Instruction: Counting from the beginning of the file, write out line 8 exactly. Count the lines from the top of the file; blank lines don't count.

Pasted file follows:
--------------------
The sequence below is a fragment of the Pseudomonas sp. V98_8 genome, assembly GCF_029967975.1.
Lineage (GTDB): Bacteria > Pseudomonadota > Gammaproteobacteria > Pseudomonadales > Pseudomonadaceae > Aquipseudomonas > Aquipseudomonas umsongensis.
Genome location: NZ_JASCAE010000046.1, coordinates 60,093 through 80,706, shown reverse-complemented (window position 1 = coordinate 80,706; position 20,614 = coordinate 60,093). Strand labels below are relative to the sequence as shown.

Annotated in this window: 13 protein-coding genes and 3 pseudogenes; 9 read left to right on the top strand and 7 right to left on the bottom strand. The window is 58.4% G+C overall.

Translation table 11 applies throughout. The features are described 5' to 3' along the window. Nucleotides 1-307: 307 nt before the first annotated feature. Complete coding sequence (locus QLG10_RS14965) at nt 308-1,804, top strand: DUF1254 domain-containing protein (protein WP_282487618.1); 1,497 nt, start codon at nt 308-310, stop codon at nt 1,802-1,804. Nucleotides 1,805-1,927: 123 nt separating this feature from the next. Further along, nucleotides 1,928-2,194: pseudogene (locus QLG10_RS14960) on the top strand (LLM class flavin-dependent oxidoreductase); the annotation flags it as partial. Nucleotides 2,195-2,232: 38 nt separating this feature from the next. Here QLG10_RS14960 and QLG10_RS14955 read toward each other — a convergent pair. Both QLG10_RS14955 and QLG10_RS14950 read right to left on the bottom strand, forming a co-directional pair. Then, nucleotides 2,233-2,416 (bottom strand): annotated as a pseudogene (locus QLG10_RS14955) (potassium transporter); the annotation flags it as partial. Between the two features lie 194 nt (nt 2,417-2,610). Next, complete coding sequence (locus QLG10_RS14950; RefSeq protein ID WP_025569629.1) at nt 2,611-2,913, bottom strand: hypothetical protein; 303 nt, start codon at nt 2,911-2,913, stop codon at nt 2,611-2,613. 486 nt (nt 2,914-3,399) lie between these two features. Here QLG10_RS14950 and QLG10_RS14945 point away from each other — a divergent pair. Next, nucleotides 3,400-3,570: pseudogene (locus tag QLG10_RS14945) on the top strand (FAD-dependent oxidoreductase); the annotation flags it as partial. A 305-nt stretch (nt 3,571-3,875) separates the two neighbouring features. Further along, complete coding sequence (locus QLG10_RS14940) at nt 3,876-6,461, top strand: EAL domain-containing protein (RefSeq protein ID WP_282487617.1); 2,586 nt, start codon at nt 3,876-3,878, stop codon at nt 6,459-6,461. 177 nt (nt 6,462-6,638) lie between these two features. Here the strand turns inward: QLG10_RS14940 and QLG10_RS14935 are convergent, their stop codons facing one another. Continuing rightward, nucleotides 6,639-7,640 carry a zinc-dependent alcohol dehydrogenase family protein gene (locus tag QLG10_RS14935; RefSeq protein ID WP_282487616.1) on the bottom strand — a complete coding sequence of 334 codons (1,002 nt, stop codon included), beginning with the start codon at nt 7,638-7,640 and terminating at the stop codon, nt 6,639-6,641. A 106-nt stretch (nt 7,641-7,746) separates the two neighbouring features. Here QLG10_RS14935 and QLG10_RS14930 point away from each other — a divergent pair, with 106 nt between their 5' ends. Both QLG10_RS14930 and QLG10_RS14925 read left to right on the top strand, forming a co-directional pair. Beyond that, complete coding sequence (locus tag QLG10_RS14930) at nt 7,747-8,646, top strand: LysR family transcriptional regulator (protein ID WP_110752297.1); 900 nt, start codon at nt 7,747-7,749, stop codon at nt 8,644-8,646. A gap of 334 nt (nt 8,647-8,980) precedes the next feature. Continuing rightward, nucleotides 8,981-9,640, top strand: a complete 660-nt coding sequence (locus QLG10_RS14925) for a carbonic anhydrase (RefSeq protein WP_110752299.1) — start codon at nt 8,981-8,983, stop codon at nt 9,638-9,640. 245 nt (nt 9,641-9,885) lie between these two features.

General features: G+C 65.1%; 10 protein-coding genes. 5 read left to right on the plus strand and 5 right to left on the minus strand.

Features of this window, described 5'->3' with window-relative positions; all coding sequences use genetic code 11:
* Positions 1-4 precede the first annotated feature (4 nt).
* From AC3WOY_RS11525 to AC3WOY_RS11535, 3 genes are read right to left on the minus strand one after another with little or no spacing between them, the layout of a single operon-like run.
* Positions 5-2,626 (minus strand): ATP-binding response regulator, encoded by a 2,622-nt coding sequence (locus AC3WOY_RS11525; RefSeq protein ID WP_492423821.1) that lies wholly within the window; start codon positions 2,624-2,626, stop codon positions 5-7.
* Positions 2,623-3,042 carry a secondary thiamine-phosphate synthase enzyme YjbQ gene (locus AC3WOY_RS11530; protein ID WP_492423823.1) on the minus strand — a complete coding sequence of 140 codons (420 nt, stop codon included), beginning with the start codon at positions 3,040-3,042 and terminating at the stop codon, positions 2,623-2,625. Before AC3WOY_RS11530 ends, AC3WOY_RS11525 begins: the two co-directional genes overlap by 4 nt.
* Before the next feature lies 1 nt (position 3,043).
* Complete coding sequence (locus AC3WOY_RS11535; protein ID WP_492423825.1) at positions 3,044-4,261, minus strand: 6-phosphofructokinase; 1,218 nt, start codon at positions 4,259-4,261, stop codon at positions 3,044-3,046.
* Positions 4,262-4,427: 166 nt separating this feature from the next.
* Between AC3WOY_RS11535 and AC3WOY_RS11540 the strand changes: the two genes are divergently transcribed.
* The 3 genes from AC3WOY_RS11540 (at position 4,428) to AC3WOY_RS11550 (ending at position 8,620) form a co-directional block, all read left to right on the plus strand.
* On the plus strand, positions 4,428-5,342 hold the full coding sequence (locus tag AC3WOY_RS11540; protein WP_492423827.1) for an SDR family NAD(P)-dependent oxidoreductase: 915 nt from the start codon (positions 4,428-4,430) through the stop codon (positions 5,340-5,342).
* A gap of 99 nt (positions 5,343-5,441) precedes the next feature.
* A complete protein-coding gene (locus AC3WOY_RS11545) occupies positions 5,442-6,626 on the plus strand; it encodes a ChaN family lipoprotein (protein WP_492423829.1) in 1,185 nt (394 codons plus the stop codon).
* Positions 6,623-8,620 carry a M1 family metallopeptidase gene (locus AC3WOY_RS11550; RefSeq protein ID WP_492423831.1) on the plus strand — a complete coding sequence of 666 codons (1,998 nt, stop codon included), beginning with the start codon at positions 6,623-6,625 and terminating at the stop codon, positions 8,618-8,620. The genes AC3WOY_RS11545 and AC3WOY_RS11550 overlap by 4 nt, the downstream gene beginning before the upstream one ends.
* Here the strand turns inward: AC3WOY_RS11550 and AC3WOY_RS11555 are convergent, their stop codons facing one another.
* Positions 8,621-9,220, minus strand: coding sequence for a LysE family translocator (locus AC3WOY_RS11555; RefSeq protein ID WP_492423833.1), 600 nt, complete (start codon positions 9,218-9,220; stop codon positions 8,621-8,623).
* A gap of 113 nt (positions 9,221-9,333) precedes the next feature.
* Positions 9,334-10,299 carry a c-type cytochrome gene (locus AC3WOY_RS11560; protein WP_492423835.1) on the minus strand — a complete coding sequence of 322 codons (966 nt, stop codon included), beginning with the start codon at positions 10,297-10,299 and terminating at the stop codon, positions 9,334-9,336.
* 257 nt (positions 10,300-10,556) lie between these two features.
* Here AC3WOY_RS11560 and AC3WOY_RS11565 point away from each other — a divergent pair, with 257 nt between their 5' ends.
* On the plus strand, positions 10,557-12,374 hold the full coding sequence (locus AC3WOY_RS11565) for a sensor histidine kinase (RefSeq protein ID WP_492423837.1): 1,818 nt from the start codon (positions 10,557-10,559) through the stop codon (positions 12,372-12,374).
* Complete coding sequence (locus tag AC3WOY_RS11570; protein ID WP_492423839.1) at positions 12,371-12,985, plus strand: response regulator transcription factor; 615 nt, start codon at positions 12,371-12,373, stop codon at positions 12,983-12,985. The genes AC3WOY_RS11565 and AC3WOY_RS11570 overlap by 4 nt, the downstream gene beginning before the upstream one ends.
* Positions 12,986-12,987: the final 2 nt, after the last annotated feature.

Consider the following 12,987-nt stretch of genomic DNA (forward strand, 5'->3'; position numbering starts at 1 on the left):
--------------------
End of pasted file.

* Positions 1-4 precede the first annotated feature (4 nt).